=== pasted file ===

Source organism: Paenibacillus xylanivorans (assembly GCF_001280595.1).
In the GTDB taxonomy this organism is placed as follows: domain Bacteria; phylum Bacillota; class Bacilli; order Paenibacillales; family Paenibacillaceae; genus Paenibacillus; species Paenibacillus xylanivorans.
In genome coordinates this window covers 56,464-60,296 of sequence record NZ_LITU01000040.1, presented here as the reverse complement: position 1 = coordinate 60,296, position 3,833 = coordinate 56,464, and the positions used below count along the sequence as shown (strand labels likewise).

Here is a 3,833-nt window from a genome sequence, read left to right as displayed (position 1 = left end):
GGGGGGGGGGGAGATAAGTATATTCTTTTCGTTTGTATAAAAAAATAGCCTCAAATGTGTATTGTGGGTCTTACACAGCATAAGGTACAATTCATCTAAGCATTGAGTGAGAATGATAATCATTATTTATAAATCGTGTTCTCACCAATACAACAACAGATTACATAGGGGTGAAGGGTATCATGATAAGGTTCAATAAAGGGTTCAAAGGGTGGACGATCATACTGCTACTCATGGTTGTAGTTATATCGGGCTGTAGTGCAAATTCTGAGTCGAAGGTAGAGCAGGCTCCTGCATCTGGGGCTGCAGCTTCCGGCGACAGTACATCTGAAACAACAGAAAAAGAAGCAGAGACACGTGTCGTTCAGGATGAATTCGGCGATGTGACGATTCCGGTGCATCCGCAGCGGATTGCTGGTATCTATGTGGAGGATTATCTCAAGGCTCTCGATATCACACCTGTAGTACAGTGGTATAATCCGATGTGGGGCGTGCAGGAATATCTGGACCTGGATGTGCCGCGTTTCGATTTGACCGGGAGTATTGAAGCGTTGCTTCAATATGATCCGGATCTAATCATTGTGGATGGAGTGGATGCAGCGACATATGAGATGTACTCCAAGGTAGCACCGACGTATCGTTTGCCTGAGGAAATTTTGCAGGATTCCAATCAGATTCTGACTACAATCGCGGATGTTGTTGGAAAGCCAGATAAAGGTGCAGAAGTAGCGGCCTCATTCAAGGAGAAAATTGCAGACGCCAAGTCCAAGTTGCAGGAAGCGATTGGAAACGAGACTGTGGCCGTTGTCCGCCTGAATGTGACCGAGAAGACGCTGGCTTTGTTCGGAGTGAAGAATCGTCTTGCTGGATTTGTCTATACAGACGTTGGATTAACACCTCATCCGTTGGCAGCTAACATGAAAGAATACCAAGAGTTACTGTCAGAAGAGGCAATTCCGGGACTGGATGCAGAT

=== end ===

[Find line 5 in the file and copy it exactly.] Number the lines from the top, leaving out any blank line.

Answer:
GGGGGGGGGGGAGATAAGTATATTCTTTTCGTTTGTATAAAAAAATAGCCTCAAATGTGTATTGTGGGTCTTACACAGCATAAGGTACAATTCATCTAAGCATTGAGTGAGAATGATAATCATTATTTATAAATCGTGTTCTCACCAATACAACAACAGATTACATAGGGGTGAAGGGTATCATGATAAGGTTCAATAAAGGGTTCAAAGGGTGGACGATCATACTGCTACTCATGGTTGTAGTTATATCGGGCTGTAGTGCAAATTCTGAGTCGAAGGTAGAGCAGGCTCCTGCATCTGGGGCTGCAGCTTCCGGCGACAGTACATCTGAAACAACAGAAAAAGAAGCAGAGACACGTGTCGTTCAGGATGAATTCGGCGATGTGACGATTCCGGTGCATCCGCAGCGGATTGCTGGTATCTATGTGGAGGATTATCTCAAGGCTCTCGATATCACACCTGTAGTACAGTGGTATAATCCGATGTGGGGCGTGCAGGAATATCTGGACCTGGATGTGCCGCGTTTCGATTTGACCGGGAGTATTGAAGCGTTGCTTCAATATGATCCGGATCTAATCATTGTGGATGGAGTGGATGCAGCGACATATGAGATGTACTCCAAGGTAGCACCGACGTATCGTTTGCCTGAGGAAATTTTGCAGGATTCCAATCAGATTCTGACTACAATCGCGGATGTTGTTGGAAAGCCAGATAAAGGTGCAGAAGTAGCGGCCTCATTCAAGGAGAAAATTGCAGACGCCAAGTCCAAGTTGCAGGAAGCGATTGGAAACGAGACTGTGGCCGTTGTCCGCCTGAATGTGACCGAGAAGACGCTGGCTTTGTTCGGAGTGAAGAATCGTCTTGCTGGATTTGTCTATACAGACGTTGGATTAACACCTCATCCGTTGGCAGCTAACATGAAAGAATACCAAGAGTTACTGTCAGAAGAGGCAATTCCGGGACTGGATGCAGAT